European fashion designer Yves Saint Laurent, moved to Paris as a teenager to work for Christian Dior and became well-known for his clothing creations. The only man who dared to introduce a tuxedo for ladies was Yves, and it was a success. Since then, there has been no looking back.
- Hana Holquist
High-femme, dramatically draped creations by New York City-based designer Hana Holquist pay homage to the eccentricity and energy of the gay nightlife scene while also being reminiscent of the classic Christian Dior silhouette. Aquaria, the winner of Rupal’s Drag Race, and singer Poppy have both sported her creations. According to Holquist, “I’ve never felt the need to cater to guys or the male gaze as a lesbian”. By developing new codes of femininity that do not appeal to the male gaze, she hopes to question the idea of the feminine muse and the male gaze.
- Gogo graham
Gogo Graham has been upcycling and thrifting for as long as she can remember, even though they have become significant and fashionable elements of the fashion world. She currently makes all of her designs entirely out of recycled thrift materials. According to Cut magazine, she makes garments, particularly for trans women.
- Diego Montoya
Visual artist and fashion designer Diego Montoya are of Peruvian and American descent. He frequently uses repurposed materials to make installations and costumes for gay performers that are “larger-than-life,” “innovative, and subversive.” Along with numerous other well-known figures in the drag community, he dressed drag queen and actor Shangela for her Oscar debut.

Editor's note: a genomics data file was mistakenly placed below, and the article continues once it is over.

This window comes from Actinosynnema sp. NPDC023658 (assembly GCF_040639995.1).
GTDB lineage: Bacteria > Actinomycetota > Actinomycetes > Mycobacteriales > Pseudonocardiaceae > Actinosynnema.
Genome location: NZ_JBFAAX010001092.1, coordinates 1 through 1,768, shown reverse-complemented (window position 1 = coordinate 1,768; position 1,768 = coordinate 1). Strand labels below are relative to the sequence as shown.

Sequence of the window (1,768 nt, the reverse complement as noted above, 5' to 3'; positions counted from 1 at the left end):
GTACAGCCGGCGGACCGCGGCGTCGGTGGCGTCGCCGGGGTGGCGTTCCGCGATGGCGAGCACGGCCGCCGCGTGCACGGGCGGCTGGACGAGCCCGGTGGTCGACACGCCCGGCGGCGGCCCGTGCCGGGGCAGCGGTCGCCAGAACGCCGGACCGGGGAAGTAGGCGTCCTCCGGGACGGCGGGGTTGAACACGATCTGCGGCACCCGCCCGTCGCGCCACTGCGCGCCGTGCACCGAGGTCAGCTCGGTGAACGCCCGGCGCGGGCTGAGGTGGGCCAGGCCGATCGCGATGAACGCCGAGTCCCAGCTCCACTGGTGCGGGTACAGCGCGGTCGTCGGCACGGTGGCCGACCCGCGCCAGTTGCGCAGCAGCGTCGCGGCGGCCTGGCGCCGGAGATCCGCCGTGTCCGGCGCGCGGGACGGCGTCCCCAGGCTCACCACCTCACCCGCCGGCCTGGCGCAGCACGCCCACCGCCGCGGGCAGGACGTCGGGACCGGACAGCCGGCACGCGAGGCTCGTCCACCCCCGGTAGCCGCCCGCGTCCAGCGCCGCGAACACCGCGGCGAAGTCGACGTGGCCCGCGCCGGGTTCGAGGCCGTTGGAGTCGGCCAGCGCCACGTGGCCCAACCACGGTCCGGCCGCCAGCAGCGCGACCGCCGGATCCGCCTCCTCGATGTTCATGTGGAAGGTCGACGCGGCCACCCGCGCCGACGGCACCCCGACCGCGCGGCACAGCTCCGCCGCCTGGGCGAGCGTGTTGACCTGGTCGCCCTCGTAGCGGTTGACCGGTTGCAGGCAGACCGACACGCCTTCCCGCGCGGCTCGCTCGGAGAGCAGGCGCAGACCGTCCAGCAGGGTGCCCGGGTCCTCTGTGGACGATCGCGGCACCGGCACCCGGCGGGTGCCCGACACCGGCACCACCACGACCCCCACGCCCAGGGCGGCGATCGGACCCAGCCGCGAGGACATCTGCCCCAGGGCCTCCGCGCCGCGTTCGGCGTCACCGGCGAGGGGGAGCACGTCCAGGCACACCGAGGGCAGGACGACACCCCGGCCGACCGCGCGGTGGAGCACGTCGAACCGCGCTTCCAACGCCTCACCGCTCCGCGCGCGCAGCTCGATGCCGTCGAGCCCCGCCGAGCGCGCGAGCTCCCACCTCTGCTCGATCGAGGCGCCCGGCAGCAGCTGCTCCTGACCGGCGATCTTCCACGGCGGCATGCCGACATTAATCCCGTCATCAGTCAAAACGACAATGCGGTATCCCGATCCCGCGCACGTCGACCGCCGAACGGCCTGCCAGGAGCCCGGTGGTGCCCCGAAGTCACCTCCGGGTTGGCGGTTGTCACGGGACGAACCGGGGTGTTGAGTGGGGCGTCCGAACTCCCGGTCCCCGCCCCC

- Pierre Davis
She made history by becoming the first transgender designer to show at New York Fashion Week in 2019. Her brand, No Sesso (which means “no sex/gender” in Italian), has amassed a huge following in LA and has even been worn by celebrities including Doja Cat. She makes really fun, vibrant, and bright designs.
- Vogue. 7 LGBTQIA+ Fashion Designers On Finding Their Identity. [online] Available at: https://www.vogue.co.uk/miss-vogue/article/queer-fashion-designers >
- Catchwalk Yourself. 8 LGBT Designers Who Transformed the Fashion Industry . [online] Available at: http://www.catwalkyourself.com/fashion-news/8-lgbt-designers-who-transformed-the-fashion-industry/
- Shop Repurpose. 5 Up-and-coming LGBT designers who are revolutionizing Queer Fashion. [online] Available at: < https://shoprepurpose.org/blogs/news/top-5-new-lgbt-designers >
- Withersworldwide. LGBTQ+ Trailblazers: The man, the myth, and the legend, Gianni Versace. [online] Available at: https://www.withersworldwide.com/en-gb/insight/lgbtq-trailblazers-the-man-the-myth-and-the-legend-gianni-versace?utm_source=Mondaq&utm_medium=syndication&utm_campaign=LinkedIn-integration
- Gentleman’s Gazette. Gentleman of Style – Tom Ford. [online] Available at: < https://www.gentlemansgazette.com/gentleman-style-tom-ford/
- Saul Nash. Twist AW21. [online] Available at: < https://www.saulnash.co.uk/twist-aw21 >
- The Fashionography. Saul Nash. [online] Available at: < https://thefashionography.com/fashion-editorials-originals/saul-nash-interview/ >
- Equality Vodka. LGBT Fashion and the Fierce Designers Who make it Fabulous . [online] Available at: < https://my.equalityvodka.com/lgbt-fashion-and-fierce-designers >
- Vogue. A Look Back at Some of Alexander McQueen’s Most Beloved and Beautiful Rose Creations. [online] Available at: https://www.vogue.com/slideshow/alexander-mcqueen-rose-dresses
- Teen Vogue. Yves Saint Laurent Shows Strong Shoulders at Paris Fashion Week. [online] Available at: < https://www.teenvogue.com/story/yves-saint-laurent-paris-fashio-nweek-review >